Sunday, September 20, 2009

Canoeing On Glass, Lobster Lake

Flesh Colored Poems

There's something about the air in Maine that gives clouds, whether going or staying, the language of incarnation.
Two silent sensations creating a charred alphabet, that against a great mirror, blosoms flesh colored poems in the wind.

These days are the keys and lamp-posts by which we gain access to ourselves.

Bow & Stern

Nothing is as sweet as the burn of a good tequila, in the middle of nowhere, the evening sun on your face, a fire crackling, lakeside.

Ogden Cove, Lobster Lake, Piscataquis County, Maine

The first night on Lobster Lake we woke to the over and over grunting of a moose trampling through camp. The familiar sound we learned from the Allagash startled neither of us. The moose went on into the water and into the woods, and we followed.
Over the coals we grilled Mahi marinated in the simple holy trilogy of olive oil, salt & pepper. Served over scallion, green pea, panchetta and feta farro.
Golite Shangri-la 4+ for 1

Dutch Oven ButtermilkBuscuits

Farro is a firm meaty whole grain found at most specialty food stores, even Whole Foods. It's meatyness is what is all together missing from other rice. Either hot or cold, the snap of it's skin, under the grind of your teeth, not unlike the snap of Tobiko, young salmon roe, is glorious.

It is the perfect outdoor starch. It's hearty, packable, durable, easy to prepare and adorned with nearly anything.

We chose feta, frozon peas, scallion and cookset seared panchetta. A bed any self respecting Mahi would be proud to be supine upon.

It's heritage is italian, (blame wikipedia if I'm wrong). A whole wheat grain more ancient than all others. It looks like an obese mcdonalds fed brown rice, imagine the flesh of peeled spikes or ears of cultivated emmer wheat.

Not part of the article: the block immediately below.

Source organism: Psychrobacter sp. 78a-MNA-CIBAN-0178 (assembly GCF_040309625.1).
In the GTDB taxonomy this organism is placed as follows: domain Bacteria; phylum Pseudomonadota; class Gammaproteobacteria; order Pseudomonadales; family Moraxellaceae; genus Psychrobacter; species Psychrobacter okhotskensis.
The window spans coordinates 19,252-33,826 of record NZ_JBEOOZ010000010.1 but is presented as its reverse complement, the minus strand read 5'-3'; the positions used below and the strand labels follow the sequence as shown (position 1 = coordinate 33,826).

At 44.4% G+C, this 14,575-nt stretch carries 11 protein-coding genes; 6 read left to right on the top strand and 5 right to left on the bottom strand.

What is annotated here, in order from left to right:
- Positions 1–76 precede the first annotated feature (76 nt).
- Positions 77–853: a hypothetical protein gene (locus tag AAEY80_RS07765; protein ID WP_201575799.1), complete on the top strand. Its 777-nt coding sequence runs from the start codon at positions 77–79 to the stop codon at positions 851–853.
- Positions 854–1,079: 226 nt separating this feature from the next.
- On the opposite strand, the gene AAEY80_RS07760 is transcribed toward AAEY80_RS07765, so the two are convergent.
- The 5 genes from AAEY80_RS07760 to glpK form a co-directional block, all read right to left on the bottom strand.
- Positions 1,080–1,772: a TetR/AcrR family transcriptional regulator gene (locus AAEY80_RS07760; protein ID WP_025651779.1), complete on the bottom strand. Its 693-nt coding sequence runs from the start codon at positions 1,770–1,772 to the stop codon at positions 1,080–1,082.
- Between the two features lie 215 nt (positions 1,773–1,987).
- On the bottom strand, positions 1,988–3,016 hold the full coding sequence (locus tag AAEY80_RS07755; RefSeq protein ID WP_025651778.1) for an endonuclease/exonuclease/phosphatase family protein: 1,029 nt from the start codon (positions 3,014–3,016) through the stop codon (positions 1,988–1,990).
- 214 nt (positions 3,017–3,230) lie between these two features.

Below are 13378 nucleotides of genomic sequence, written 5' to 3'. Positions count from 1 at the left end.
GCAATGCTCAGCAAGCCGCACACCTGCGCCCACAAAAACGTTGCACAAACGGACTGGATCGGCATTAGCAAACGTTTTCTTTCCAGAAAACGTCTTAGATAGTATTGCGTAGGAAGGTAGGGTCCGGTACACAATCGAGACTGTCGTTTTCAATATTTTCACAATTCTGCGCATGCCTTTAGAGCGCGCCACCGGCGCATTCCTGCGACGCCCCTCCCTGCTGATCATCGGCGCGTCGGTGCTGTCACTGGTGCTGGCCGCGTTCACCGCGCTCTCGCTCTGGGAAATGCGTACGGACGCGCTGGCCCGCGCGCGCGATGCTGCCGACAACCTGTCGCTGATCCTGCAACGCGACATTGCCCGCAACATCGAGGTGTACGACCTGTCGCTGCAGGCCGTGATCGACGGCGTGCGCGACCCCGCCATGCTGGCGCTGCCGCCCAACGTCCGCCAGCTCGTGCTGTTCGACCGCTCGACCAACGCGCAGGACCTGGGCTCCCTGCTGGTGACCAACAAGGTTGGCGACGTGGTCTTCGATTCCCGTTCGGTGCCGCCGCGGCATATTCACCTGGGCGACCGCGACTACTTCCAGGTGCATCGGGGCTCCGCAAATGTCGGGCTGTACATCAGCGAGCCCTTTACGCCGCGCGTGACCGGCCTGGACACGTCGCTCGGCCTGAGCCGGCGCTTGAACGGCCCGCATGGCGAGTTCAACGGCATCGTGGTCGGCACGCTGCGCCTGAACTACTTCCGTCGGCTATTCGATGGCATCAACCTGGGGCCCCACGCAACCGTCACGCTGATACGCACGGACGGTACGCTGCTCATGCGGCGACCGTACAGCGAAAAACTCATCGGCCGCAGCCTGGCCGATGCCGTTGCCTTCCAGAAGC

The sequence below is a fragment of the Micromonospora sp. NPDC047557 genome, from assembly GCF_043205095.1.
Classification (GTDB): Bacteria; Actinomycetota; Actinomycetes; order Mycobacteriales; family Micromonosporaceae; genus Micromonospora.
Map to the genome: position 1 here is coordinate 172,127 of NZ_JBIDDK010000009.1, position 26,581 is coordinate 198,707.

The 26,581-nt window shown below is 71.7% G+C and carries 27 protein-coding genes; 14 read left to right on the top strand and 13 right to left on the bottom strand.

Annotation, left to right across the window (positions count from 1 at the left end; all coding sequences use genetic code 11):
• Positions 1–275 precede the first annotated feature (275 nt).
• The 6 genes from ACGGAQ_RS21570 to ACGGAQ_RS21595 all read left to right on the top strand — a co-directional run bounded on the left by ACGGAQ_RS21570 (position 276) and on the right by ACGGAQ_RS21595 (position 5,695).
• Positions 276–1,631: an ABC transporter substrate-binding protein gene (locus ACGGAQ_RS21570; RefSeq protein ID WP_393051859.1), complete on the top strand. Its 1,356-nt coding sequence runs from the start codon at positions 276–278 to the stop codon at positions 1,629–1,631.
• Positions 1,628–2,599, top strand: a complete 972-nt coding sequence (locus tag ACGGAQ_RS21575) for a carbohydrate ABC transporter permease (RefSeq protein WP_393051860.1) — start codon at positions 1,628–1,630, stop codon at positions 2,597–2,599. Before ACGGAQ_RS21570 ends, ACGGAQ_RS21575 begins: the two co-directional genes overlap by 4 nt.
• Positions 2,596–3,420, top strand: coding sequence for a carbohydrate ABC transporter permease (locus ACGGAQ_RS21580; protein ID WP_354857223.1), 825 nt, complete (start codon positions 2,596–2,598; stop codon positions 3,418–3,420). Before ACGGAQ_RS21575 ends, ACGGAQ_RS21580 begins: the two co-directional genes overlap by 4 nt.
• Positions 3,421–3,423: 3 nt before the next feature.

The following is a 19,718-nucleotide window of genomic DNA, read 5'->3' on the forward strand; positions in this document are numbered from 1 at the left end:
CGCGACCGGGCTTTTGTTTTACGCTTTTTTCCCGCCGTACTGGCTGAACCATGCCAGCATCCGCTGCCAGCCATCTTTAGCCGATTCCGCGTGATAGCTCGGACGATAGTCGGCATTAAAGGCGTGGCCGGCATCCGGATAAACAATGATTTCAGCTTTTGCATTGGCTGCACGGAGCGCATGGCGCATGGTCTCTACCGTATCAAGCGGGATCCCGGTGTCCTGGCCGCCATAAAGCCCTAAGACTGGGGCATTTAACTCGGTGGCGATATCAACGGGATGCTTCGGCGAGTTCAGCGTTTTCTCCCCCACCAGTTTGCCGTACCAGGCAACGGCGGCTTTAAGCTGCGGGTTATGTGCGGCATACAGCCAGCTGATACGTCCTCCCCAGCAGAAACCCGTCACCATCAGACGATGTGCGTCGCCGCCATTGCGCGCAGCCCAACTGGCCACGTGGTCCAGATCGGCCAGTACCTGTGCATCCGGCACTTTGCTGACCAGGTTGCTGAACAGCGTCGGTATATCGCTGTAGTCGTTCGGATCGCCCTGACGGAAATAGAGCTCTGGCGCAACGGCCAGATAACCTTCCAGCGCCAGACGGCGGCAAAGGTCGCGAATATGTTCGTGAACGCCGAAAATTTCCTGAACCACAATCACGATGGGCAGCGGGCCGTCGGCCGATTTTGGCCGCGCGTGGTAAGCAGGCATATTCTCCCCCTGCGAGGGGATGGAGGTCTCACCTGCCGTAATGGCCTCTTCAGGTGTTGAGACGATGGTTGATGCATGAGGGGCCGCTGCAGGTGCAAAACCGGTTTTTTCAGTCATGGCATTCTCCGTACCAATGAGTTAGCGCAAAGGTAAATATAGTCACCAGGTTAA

It requires 10-20 min of soaking begore its boiled, like pasta, strained (with a bandana of course), and served with what ever garnish you can dream of.

Add this to your drybag pantry, I promise boners and popping clits under the picnic table.

As for the mahi, it's mahi, slather it in good ev-olive oil, kosher salt and fresh cracked pepper, grill it, skin on. It's hard to fuck up.

Photos By Rick Beaty

Thursday, September 17, 2009

Slicing Our Way Through the Entrances and Exits

can you hear the silence?
We put in at Roll Dam headed for Lobster Lake. The pile of gear next to the newly wet empty canoe scrambbled our brains with excitement. You could feel it in your toes and in the maiden mosquito bite, "This is your brain on the drugs of canoeing".
It was a real river. Not an anemic excuse for a river, but the bloated, thick-necked exaggeration of one, and we were about to slide the feminine body of our canoe into its belly, and we did.
The gurgle of water, the drippings off paddles, all of it! Slicing our way through the entrances and exits of one century and the next.

Wednesday, September 16, 2009

The NOB!

The Upper West Branch of The Penobscot River, Maine!

Photos by Rick Beaty